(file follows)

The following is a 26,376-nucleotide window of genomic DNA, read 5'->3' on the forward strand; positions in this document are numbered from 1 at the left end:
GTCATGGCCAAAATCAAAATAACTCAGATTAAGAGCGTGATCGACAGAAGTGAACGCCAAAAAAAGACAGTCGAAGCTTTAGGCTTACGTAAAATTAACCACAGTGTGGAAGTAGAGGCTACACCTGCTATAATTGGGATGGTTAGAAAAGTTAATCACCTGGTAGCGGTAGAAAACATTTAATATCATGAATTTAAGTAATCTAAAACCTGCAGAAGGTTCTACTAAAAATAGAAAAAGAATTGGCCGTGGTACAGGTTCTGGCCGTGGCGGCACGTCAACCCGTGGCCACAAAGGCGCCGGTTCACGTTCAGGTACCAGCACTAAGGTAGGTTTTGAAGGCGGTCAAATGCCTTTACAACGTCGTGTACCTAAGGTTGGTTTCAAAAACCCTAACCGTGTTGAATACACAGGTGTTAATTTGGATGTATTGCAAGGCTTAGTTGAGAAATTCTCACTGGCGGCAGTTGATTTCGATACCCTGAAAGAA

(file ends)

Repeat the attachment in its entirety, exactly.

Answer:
The following is a 26,376-nucleotide window of genomic DNA, read 5'->3' on the forward strand; positions in this document are numbered from 1 at the left end:
GTCATGGCCAAAATCAAAATAACTCAGATTAAGAGCGTGATCGACAGAAGTGAACGCCAAAAAAAGACAGTCGAAGCTTTAGGCTTACGTAAAATTAACCACAGTGTGGAAGTAGAGGCTACACCTGCTATAATTGGGATGGTTAGAAAAGTTAATCACCTGGTAGCGGTAGAAAACATTTAATATCATGAATTTAAGTAATCTAAAACCTGCAGAAGGTTCTACTAAAAATAGAAAAAGAATTGGCCGTGGTACAGGTTCTGGCCGTGGCGGCACGTCAACCCGTGGCCACAAAGGCGCCGGTTCACGTTCAGGTACCAGCACTAAGGTAGGTTTTGAAGGCGGTCAAATGCCTTTACAACGTCGTGTACCTAAGGTTGGTTTCAAAAACCCTAACCGTGTTGAATACACAGGTGTTAATTTGGATGTATTGCAAGGCTTAGTTGAGAAATTCTCACTGGCGGCAGTTGATTTCGATACCCTGAAAGAA